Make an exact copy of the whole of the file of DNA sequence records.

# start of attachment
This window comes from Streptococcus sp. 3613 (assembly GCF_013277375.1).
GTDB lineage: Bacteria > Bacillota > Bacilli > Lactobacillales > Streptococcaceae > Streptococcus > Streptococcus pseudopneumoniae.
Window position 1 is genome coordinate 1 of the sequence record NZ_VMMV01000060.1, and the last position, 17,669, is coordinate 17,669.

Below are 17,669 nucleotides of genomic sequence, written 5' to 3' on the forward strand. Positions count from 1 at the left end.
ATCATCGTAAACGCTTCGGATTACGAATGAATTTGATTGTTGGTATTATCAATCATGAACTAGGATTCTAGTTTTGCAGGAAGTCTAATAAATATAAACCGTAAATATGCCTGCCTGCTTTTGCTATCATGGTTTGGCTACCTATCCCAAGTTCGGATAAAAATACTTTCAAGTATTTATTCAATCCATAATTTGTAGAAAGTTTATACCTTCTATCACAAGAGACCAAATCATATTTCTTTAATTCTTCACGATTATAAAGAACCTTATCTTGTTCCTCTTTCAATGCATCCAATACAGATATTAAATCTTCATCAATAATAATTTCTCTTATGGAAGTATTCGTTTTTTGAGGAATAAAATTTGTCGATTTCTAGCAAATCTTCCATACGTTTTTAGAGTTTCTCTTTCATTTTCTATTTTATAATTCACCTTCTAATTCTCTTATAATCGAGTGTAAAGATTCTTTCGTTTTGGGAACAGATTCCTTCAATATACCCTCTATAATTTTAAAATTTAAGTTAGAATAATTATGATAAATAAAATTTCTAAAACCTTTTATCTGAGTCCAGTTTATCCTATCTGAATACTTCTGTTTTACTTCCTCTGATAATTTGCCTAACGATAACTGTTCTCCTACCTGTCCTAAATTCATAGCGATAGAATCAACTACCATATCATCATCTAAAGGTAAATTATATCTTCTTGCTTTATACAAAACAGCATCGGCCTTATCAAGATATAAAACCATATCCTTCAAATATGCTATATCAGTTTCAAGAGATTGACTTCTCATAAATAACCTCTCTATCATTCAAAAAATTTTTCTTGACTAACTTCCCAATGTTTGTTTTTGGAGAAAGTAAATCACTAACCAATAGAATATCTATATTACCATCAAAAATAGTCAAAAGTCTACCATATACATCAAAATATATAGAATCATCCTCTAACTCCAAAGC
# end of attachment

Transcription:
This window comes from Streptococcus sp. 3613 (assembly GCF_013277375.1).
GTDB lineage: Bacteria > Bacillota > Bacilli > Lactobacillales > Streptococcaceae > Streptococcus > Streptococcus pseudopneumoniae.
Window position 1 is genome coordinate 1 of the sequence record NZ_VMMV01000060.1, and the last position, 17,669, is coordinate 17,669.

Below are 17,669 nucleotides of genomic sequence, written 5' to 3' on the forward strand. Positions count from 1 at the left end.
ATCATCGTAAACGCTTCGGATTACGAATGAATTTGATTGTTGGTATTATCAATCATGAACTAGGATTCTAGTTTTGCAGGAAGTCTAATAAATATAAACCGTAAATATGCCTGCCTGCTTTTGCTATCATGGTTTGGCTACCTATCCCAAGTTCGGATAAAAATACTTTCAAGTATTTATTCAATCCATAATTTGTAGAAAGTTTATACCTTCTATCACAAGAGACCAAATCATATTTCTTTAATTCTTCACGATTATAAAGAACCTTATCTTGTTCCTCTTTCAATGCATCCAATACAGATATTAAATCTTCATCAATAATAATTTCTCTTATGGAAGTATTCGTTTTTTGAGGAATAAAATTTGTCGATTTCTAGCAAATCTTCCATACGTTTTTAGAGTTTCTCTTTCATTTTCTATTTTATAATTCACCTTCTAATTCTCTTATAATCGAGTGTAAAGATTCTTTCGTTTTGGGAACAGATTCCTTCAATATACCCTCTATAATTTTAAAATTTAAGTTAGAATAATTATGATAAATAAAATTTCTAAAACCTTTTATCTGAGTCCAGTTTATCCTATCTGAATACTTCTGTTTTACTTCCTCTGATAATTTGCCTAACGATAACTGTTCTCCTACCTGTCCTAAATTCATAGCGATAGAATCAACTACCATATCATCATCTAAAGGTAAATTATATCTTCTTGCTTTATACAAAACAGCATCGGCCTTATCAAGATATAAAACCATATCCTTCAAATATGCTATATCAGTTTCAAGAGATTGACTTCTCATAAATAACCTCTCTATCATTCAAAAAATTTTTCTTGACTAACTTCCCAATGTTTGTTTTTGGAGAAAGTAAATCACTAACCAATAGAATATCTATATTACCATCAAAAATAGTCAAAAGTCTACCATATACATCAAAATATATAGAATCATCCTCTAACTCCAAAGC